The Age of Curation – guestpost

Stephen Kinsella, Lecturer in Economics, Kemmy Business School, University of Limerick author and futurist sent us this piece on The Age of Curation. He’s kindly let us post it as the first guestpost here on the Storyful blog.

The essayist Wendell Berry once wrote that

    “We know enough of our own history by now to be aware that people exploit what they have merely concluded to be of value, but they defend what they love. To defend what we love we need a particularising language, for we love what we particularly know.”

As we migrate from a print culture of scarce supplies of fixed, library-bound canonical works towards a constantly evolving set of easily reproducible information packages, our mass media system is beginning to erode in the face of many-to-many communication, and many-with-many production. Online social structures like Twitter, Ourmedia, TenCent, Wokai and even Irisheconomy.ie are examples of this change.

The notion of a commons becomes important, because, before social media, it was easy to see the economic relationship between producer (journalist(s) working for paper/radio/tv) and consumer (me), with the familiar price mechanism and simple cost-based production decisions at the newspaper/business level, and professional barriers to entry at the individual level, holding sway over content creation. It was easy to value the Financial Times, the Economist, The Irish Times. Now that value relationship is muddied because of cheaper access to methods for both production and consumption. Journalists need a way of curating the commons created by the explosion in digital media.

Journalism is dying as a result of cost-reduction anywhere below a very specific and costly to retain, reputation-dependent, threshold. Thus the FT and Economist will remain, in altered form. The Irish Times and sundry papers, however, will all but die, bled white by the existence of competition from all over the globe, and closer to home.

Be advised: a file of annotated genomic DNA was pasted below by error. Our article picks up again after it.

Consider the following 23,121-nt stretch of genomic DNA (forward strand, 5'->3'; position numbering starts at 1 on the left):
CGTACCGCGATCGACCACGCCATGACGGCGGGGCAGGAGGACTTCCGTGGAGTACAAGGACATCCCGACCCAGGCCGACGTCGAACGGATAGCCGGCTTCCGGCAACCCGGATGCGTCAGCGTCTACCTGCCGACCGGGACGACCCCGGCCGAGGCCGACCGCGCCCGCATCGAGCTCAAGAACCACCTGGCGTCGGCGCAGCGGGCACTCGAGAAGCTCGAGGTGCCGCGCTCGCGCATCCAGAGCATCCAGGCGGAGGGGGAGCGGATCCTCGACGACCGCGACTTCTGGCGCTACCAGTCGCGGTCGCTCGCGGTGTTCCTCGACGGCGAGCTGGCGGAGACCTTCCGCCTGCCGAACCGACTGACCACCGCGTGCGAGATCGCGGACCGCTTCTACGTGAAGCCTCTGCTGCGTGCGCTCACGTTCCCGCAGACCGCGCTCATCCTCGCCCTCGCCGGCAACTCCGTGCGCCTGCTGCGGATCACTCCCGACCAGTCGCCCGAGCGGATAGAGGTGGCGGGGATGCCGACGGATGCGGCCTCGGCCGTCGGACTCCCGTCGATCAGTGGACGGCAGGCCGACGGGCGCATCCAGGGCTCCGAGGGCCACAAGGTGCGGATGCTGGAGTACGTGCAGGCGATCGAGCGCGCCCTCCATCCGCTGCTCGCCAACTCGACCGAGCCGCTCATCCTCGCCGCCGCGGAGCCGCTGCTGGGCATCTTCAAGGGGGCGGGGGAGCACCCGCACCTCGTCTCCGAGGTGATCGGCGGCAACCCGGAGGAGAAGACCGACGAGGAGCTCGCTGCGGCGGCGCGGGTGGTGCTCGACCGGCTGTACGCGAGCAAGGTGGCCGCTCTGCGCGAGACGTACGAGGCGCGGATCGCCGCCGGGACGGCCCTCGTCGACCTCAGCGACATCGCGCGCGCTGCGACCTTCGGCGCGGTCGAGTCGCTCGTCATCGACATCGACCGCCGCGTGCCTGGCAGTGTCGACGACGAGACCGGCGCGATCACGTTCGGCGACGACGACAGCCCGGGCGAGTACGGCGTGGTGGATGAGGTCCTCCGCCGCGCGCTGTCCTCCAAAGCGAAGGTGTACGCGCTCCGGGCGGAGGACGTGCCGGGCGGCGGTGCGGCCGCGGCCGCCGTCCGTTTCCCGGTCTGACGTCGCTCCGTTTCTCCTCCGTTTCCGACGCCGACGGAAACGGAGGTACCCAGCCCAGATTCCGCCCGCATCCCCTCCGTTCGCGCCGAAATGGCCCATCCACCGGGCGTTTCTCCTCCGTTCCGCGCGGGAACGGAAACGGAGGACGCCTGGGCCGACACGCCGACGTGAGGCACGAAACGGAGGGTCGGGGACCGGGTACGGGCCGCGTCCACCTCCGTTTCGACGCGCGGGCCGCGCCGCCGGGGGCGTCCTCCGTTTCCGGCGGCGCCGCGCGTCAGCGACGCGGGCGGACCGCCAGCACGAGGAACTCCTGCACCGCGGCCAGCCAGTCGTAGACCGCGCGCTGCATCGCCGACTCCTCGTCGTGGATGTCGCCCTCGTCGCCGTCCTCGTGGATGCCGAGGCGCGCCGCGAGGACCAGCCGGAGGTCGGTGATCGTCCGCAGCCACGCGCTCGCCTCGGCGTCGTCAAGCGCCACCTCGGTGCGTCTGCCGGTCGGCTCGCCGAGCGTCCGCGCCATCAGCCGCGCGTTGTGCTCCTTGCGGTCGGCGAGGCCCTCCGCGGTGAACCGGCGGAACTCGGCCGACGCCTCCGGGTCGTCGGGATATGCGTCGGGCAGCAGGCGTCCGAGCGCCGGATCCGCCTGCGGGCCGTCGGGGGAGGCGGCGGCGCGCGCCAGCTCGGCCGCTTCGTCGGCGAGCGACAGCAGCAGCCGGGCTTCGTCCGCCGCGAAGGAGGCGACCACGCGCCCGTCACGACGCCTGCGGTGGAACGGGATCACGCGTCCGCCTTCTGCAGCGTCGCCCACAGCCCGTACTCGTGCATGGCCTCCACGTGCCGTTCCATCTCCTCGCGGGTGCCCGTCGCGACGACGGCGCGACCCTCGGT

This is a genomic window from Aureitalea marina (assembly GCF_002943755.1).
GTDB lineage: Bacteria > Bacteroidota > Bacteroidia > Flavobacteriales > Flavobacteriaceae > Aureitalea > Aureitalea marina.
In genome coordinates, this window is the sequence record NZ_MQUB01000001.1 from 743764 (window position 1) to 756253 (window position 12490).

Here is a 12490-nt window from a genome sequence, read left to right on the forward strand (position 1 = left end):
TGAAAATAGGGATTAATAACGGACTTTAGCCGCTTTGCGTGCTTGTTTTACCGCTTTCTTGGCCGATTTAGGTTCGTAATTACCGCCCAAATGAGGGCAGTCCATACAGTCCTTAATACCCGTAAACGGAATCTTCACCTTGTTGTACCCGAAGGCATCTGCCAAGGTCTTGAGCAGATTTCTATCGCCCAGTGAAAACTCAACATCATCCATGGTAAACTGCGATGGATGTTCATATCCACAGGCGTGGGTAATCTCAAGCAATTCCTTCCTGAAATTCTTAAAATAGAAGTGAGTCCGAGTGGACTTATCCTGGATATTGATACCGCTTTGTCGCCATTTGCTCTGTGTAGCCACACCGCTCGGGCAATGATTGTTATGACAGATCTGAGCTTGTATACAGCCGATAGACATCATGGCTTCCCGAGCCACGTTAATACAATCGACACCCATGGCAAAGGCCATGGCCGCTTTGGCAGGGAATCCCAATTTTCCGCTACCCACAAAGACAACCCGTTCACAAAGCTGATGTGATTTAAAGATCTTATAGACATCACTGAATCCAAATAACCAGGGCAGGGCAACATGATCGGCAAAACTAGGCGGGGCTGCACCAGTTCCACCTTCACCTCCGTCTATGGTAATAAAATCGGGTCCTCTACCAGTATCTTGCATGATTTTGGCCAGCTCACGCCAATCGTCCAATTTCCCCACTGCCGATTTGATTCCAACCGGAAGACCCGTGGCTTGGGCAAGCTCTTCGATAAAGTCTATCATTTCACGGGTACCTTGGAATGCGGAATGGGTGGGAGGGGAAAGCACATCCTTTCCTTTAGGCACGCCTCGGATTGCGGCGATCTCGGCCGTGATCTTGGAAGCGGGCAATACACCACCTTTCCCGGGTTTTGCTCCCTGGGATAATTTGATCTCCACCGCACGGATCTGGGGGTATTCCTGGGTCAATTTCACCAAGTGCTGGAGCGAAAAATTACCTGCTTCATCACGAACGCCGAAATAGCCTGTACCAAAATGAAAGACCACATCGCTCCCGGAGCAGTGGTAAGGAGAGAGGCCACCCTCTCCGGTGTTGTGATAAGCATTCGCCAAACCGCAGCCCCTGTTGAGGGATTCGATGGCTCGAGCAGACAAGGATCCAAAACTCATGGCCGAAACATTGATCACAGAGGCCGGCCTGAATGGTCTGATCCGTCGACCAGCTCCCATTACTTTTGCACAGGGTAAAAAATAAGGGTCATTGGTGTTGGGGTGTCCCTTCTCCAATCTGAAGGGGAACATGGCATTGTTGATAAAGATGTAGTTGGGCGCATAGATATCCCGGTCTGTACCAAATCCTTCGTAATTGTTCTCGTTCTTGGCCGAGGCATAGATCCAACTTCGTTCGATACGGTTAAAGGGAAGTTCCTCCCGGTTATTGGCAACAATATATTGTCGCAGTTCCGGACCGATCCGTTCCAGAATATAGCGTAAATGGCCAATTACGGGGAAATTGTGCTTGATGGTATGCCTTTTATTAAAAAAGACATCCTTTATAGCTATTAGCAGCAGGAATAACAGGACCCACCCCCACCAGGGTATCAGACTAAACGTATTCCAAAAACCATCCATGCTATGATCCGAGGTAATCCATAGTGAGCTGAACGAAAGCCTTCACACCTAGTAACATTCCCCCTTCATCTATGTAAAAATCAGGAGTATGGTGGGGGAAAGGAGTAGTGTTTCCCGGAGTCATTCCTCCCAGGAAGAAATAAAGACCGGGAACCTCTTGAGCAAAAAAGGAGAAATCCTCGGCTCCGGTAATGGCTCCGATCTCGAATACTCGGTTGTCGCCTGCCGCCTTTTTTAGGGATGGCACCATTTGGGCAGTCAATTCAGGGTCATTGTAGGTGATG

There is historical precedent here. Hysteresis implies traditional journalism will remain in some shape or form for several decades more. The question I’m interested in is: what will happen to today’s journalists? I think they will become curators, weavers of stories, and that’s why I’m excited by Storyful. I also think there will always be a role for the journalist as teller-of-Truth to Power, something very, very few journalists have ever really done, though those are the journalists who become lionised by the profession. The metaphor of the journalist as creator is operationalised by the verbs searching, scraping, sorting, caching, remixing, packaging, presenting. Very few journalists have this workflow standardised, and very few can curate to a high quality. Curators archive, they catalogue, they exhibit. Both the curator of art and a curator of news need to maintain their collections. Curators will very often specialise in one sub-sub-sub field. Much like the finance or health correspondent now, the journalist becomes the curator of changes in the catalogue for rare metals in China, or somesuch.

Importantly, the journalist-creator should see national boundaries as mere packaging outcomes for the product they are producing that day. Global journalism is suddenly not only possible, but the only way to do it. Notice also that the journalist-curator is the evaluator of the incoming material. That evaluation requires balance, training, and will probably be disciplined by the market. The potential for a career exists in the type of journalism I’m describing, but it doesn’t, at present, exist en masse.

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